Image: NASA, Deforestation in the state of Rondônia in western Brazil, Wikimedia Commons, Public domain
8 April 2019

Around 15% of the carbon dioxide emissions from food consumption in the European Union are due to deforestation, according to this paper, which traces the links between final consumers and the expansion of agriculture (including both crops and pasture) and tree plantations into tropical forests. Depending on the model used, 29% to 39% of tropical deforestation emissions were attributed to the production of goods for export.

Image: Neil Palmer CIAT, Amazon9, Flickr, Creative Commons Attribution-ShareAlike 2.0 Generic
26 March 2019

In this research on the Brazilian Amazon, FCRN member Erasmus zu Ermgassen of UCLouvain finds that forest conservation and agricultural growth are not mutually exclusive, and sheds new light on the land sparing/sharing debate. The authors argue that enforcement of Brazil's forest laws is key to encouraging the efficient use of land and the sustainable development of the agricultural sector.

Image: USAF, AEHF (Advanced Extremely High Frequency) Satellite, Wikimedia Commons, Public domain
26 February 2019

The 2019 Green Alliance Annual Debate discusses the ways in which earth observation and data science can improve our understanding of and ability to address environmental issues - for example, monitoring deforestation or water levels in reservoirs in real time through satellite images.

Image: glennhurowitz, Recent deforestation on peatland for palm oil plantation, Flickr, Creative Commons Attribution-NoDerivs 2.0 Generic
11 February 2019

According to this paper, 23% of deforestation in Indonesia between 2001 and 2016 was caused by palm oil plantations, 20% by conversion of forests to grasslands or shrublands (including conversion caused by fire), 15% by small-scale agriculture, 14% by timber plantations, and the remainder due to other causes including logging roads, mining and fish ponds.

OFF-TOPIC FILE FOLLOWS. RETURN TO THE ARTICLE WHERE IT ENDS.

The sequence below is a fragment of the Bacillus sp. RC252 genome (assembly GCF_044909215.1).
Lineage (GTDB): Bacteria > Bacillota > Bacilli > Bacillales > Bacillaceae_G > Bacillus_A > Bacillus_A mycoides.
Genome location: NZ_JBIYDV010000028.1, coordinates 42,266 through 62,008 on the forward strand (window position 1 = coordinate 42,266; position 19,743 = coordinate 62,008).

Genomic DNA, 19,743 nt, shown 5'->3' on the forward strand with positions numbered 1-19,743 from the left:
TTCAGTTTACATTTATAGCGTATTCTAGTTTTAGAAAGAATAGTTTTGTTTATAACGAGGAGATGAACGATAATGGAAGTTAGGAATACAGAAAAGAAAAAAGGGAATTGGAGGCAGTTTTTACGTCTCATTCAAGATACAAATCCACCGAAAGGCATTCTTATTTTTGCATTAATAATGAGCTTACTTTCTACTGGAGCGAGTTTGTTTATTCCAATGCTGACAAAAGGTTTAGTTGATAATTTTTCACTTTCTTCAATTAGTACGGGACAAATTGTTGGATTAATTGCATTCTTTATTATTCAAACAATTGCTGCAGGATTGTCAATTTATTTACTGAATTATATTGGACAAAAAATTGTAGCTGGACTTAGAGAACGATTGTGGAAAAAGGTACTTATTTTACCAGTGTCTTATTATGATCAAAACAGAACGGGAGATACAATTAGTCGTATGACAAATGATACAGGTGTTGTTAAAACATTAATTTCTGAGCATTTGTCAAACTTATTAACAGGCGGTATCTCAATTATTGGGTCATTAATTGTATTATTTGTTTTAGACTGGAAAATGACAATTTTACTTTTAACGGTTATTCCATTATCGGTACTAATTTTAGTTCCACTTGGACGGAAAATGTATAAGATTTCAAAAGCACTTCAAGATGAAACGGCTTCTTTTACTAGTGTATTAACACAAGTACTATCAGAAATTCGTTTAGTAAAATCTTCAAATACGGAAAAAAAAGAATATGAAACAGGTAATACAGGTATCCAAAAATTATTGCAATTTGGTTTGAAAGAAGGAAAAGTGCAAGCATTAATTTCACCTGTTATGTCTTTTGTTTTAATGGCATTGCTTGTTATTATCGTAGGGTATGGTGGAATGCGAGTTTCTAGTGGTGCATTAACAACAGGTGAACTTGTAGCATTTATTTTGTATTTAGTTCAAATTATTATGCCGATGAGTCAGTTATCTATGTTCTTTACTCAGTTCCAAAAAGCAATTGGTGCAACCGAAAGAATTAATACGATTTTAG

Image: charlesricardo, soybeans harvester grains Brazil, Pixabay, Pixabay license
15 January 2019

Bolsonaro, the new far-right president of Brazil, has given the Agriculture Ministry responsibility for “identification, delimitation, demarcation and registration of lands traditionally occupied by indigenous people”, according to Reuters. Environmentalists are concerned that the Amazon rainforest will be opened to greater commercial exploitation.

Image: NASA, NASA photo of deforestation in Tierras Bajas project, Bolivia, from ISS on April 16, 2001, Wikimedia Commons, Public Domain
26 November 2018

This paper presents maps of global land use change from 1992 to 2015, showing net increases in the area of agriculture, grassland and settlement, and net losses in the area of forest, wetland, shrubland, sparse land, bare land and water.

Image: lubasi, Aerial view of the Amazon Rainforest, Wikimedia Commons, Creative Commons Attribution-Share Alike 2.0 Generic
19 November 2018

6.5–15.4 million hectares of private land in Brazil could become legally available for deforestation, because expansion in the land area designated as conservation units or indigenous reserves could trigger a legal mechanism whereby the area of legal reserves for native vegetation may be decreased.